Funding to restore, rebuild, renovate libraries

Grant money comes in for Locust Valley and Gold Coast libraries


The Gold Coast Public Library in Glen Head and the Locust Valley Library has together received over $265,000 for both libraries to begin various and extensive construction projects.

The funding comes thanks to the New York State Department of Education’s Construction Aid grant. Dozens of Long Island libraries have received over $4 million to help restore, rebuild and renovate their buildings.

The State Aid for Library Construction Program is a formula aid program which any New York state library can apply for chartered in the state. If accepted, the program provides funds to help cover the costs for the “acquisition, construction, renovation or rehabilitation of public libraries or public library system headquarters” according to the program’s website.

Michael Morea, library director at Gold Coast, explained that libraries can apply to the program whenever they have major improvements or changes to be made to their buildings. He added that Gold Coast has received money from the program before, but that this is one of the largest amounts they’ve ever received.

“We apply every year over the summer and then the state makes awards the next year based on the system’s recommendations,” Morea said. “It’s a really great program.”

Gold Coast received roughly $166,000 from the grant program this year to help cover the cost of building the foundation for their new library building. In 2020 the community passed a referendum to build a new library building on Glen Head Road, which will replace their current property.

The award money does not cover the entire cost of the projects it funds.. Jenny Bloom, director at Locust Valley, said in order to receive funds, the library must be able to cover half of the cost of the project they are working on.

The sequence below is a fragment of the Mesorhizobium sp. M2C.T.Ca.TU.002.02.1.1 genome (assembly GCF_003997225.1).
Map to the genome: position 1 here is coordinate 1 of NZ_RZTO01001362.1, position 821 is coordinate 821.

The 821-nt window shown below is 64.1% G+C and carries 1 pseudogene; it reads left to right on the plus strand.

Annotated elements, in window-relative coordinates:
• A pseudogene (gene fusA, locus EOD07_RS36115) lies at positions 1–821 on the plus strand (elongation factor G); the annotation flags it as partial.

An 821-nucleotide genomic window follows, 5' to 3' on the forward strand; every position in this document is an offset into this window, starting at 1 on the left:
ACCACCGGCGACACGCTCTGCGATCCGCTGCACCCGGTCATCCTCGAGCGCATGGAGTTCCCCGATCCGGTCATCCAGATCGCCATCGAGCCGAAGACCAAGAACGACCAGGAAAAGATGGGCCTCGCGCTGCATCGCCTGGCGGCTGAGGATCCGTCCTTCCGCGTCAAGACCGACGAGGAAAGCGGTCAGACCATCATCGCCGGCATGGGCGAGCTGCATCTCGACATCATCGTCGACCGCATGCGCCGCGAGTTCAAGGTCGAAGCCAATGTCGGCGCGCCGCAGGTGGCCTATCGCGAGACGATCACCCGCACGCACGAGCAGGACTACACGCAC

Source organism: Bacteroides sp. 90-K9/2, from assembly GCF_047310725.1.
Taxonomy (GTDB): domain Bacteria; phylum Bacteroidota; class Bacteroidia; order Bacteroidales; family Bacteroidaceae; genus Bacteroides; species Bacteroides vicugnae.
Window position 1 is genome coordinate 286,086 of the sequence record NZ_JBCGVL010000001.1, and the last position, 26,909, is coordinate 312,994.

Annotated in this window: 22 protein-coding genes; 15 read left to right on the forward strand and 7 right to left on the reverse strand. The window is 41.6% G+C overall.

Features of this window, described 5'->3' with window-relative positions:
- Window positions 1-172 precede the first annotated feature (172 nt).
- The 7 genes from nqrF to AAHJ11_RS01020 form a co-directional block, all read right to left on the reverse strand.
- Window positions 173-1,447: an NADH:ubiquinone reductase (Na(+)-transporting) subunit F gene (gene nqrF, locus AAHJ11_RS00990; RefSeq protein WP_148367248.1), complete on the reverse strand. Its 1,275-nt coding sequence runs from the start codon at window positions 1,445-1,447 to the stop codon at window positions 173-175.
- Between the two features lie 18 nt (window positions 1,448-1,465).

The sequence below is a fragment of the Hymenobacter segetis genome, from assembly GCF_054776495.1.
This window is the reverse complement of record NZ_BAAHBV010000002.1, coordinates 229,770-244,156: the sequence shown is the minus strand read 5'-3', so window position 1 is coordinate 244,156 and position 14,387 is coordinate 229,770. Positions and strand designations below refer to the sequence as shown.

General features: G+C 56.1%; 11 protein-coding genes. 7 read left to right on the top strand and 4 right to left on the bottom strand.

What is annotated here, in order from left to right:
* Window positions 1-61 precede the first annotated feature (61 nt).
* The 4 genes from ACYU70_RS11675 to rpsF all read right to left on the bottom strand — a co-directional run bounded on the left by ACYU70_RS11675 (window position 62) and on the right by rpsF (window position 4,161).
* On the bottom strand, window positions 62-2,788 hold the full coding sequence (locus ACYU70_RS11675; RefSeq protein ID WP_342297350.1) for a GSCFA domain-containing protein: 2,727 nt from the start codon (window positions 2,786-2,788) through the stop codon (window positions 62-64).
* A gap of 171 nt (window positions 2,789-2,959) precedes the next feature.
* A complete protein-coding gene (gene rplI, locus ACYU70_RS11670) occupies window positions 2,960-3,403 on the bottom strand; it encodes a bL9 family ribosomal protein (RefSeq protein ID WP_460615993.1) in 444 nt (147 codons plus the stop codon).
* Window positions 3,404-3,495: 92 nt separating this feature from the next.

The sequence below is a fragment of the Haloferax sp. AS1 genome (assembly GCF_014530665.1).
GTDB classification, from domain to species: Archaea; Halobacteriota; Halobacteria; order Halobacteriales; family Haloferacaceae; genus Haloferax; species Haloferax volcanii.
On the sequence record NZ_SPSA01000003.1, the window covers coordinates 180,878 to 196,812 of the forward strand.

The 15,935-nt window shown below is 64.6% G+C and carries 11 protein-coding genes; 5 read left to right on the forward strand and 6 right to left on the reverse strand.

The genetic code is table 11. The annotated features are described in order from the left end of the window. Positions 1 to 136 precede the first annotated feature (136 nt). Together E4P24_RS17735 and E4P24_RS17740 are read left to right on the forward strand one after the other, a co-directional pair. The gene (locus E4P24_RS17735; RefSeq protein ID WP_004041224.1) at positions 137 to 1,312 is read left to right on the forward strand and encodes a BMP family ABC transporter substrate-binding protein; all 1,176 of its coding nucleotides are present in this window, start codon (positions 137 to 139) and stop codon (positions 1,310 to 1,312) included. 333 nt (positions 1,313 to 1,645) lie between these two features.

Bloom added that this money can make all of the difference for a library’s ability to afford essential infrastructure projects. For the Locust Valley Library, which received over $100,000 from the program, it will allow them to make widespread changes, including installing interior glass walls and an HVCAC system plus rebuild part of the interior and build a new parking lot.

“We’re really happy with the amount we received because the project that we’re doing with it is substantial,” Bloom said. “We’ve been applying for it and gotten money from it for many years for projects that we’ve had in the past, but this is a particularly large amount for us.”

The Locust Valley Library began the construction of its new parking lot and has also started repainting and recarpeting the interior of their building. In addition, Bloom said that they will change the layout of the library in order to provide more private spaces for groups such as English Second Language classes, which currently have nowhere quiet to practice.

Meanwhile, the Gold Coast Library is hoping to begin construction for the first phase of the new library building in the next few weeks. Part of the reason for the construction of the new site was so that the library would not have to pay $100,000 annual rent on the building.

The first stage of the construction will be pouring a concrete foundation for the new library. Morea said there is no precise timeline for the project, but he is hopeful that the new library will open by early 2025.

The new changes to both libraries will help improve patron experience and provide increased resources and flexibility for the two libraries. Morea said the new building would be a hybrid model of digital and physical storage, rather than simply having a large book collection.

“We get lots of people coming in all the time, and we’ll have more shelf space in the new building, but we also have a lot of digital items so there’s no need to have one of these gigantic physical collections anymore,” Morea said. “I know the community will be happy to see the work we’re doing. They’ve been very patient with us.”